I’ve already written a couple of posts drawing on this book, which I’ve been reading slowly over the last few weeks. Slowly because there’s a two month old in the house, but also because this is a book that deserves close attention.
It’s a study of what life looks like lived according to a fair share ecological footprint. A ‘fair share’ is an equal slice of the earth’s biocapacity, or as I’ve described in more detail elsewhere, 1.7 hectares of productive land each. Equitable sharing of the earth’s resources and services is the only viable starting point if we value justice along with long term sustainability, so the book gives us a pretty important idea of what we should be aiming for.
Most of the world lives within a fair share ecological footprint already. Some are a good way below it, and then there are overdeveloped countries that are consuming considerably more. The book is aimed largely at readers in that latter category. “Starting with a world already in overshoot” say the editors, Robert and Brenda Vale, “equitable sustainability implies that wealthy countries should already be implementing plans to reduce their per capita ecological footprints – by up to 80 per cent. Major reductions in throughput by the wealthy are necessary to create the ecological space needed for justifiable consumption growth in developing countries.”
Indeed, a while many people have spotted that awkward reality, this is one of the better attempts to quantify and define the task. A series of chapters by relevant experts explore how ecological impact can be reduced in various areas such as food, travel, homes and government services. There are case studies of communities living within a fair share footprint, drawn from a variety of places and cultures.
One of the strengths of the book is that it’s relatively academic in its approach, so it’s got the numbers and the authors show their work. There’s a risk that you might get bogged down in, for example, two pages of mathematical calculations working out the embodied energy of ballast for railway lines, but you know exactly what is being measured and how. It’s rigorous, and the end figures here are all the more meaningful for it. And casual readers can always skip the maths.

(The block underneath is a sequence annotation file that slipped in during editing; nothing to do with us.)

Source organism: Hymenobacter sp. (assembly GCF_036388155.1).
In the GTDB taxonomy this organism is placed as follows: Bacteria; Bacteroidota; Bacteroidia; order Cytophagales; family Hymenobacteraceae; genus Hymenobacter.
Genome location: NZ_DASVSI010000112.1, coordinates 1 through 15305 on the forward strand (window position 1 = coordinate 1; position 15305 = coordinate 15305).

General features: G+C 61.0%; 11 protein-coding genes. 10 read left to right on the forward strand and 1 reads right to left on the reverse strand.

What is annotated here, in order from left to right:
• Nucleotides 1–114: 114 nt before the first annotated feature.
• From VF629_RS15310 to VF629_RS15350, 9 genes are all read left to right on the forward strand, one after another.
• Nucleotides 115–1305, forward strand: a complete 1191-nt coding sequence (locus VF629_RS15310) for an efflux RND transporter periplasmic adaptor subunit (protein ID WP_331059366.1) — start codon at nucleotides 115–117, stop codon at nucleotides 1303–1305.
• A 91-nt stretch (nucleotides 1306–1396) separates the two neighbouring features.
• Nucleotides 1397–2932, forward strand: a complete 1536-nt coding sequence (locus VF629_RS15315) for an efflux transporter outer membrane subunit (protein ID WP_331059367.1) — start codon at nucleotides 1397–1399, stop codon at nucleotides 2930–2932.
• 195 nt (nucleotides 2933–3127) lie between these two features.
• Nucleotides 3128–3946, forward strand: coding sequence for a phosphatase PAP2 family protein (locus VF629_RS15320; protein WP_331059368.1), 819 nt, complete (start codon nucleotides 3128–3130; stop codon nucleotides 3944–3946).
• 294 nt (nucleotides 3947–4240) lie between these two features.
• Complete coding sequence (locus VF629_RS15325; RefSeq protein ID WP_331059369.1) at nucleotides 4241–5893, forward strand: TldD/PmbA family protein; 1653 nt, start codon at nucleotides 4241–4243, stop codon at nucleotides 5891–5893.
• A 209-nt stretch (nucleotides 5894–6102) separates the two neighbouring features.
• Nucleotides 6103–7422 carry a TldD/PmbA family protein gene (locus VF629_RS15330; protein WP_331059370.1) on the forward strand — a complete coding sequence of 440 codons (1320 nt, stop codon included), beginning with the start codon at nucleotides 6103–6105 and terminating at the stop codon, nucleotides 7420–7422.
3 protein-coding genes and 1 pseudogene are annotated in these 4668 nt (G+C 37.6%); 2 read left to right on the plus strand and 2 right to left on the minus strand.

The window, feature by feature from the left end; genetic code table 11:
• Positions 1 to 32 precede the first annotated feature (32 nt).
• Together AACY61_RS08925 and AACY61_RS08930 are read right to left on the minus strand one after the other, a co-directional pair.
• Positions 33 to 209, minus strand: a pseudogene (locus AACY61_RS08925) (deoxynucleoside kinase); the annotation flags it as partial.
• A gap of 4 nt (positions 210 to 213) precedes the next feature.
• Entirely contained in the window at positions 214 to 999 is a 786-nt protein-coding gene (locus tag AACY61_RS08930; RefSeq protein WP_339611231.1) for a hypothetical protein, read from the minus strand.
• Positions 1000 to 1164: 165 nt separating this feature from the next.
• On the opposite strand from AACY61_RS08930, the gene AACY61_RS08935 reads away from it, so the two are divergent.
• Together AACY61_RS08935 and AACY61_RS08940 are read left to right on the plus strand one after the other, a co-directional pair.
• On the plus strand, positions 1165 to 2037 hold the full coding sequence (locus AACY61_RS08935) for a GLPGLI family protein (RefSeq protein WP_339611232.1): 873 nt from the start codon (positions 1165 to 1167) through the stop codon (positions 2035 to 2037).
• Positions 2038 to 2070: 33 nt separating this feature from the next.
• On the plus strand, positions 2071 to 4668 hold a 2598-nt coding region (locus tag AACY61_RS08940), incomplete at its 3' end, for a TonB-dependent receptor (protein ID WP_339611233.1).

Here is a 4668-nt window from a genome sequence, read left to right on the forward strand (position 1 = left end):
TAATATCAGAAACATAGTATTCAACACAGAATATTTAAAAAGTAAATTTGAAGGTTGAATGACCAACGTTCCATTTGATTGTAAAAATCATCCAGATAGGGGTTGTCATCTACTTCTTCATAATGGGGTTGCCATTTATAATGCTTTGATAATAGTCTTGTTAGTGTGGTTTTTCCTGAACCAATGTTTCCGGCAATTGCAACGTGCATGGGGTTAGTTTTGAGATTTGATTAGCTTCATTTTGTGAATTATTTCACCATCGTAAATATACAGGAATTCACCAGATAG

Another big positive is that the compilers have worked hard to bring together an international cadre of experts. They’re based in New Zealand and most of the contributors have a NZ connection, but it’s great to find writers from Thailand, China, Vietnam and elsewhere. As the chapter on Thailand demonstrates (more on this soon), different cultures have different understandings of sustainability, different language and mythology to draw on, and it gives a richer picture of what an ecologically balanced lifestyle might be.
There’s also a valuable emphasis on practical solutions, and the case studies are enlightening. One chapter looks at how an urban university could cut its ecological footprint by 25%, 50% or 90%, depending on its ambitions. Their options are presented on a table, with a series of increasingly radical proposals. At one end there are simple things like energy saving lightbulbs and switching to recycled paper. At the other are plans like lowering the ceilings to reduce the space to be heated, and replacing all foreign travel with teleconferencing. It’s educational to see these options set out – it’s not easy, but entirely possible for an institution to reduce its footprint by 90%. This, the books suggests, is what it would look like and how it could function.
Some chapters are weaker than others. The chapter on consumer goods is rather short and vague. It focuses on encouraging shoppers to buy less stuff and doesn’t mention any of the multiple emerging solutions around sustainable design and recycling. Another chapter makes the observation that life in many developed countries was largely within a fair share footprint in the 1950s, and attempts a comparison with our modern consumption habits. The problem is that the information about life in the 50s is drawn from interviews with just 30 people, which is hardly a large enough sample. The author acknowledges that, but it felt very anecdotal compared to other sections.
Living within a fair share ecological footprint isn’t really aimed at a general readership and will probably end up in university libraries, but its contribution is important. ‘Sustainability’ is a term that is bandied about all the time, casually applied to anything that is slightly better than the usual, however marginal the improvement might be. This is a book that corrects that mis-use, setting out exactly what a sustainable lifestyle actually entails.
One lesson that stands out is that we cannot tinker around the edges of our consumerist lifestyle until it somehow becomes sustainable. It’s a much more radical prospect than that and however much we may resist the idea, it involves behaviour change as much as technology. At the same time, a sustainable way of life is possible. We can do it, we know how, and it would not leave our way of life so unrecognisable that we should fear the idea.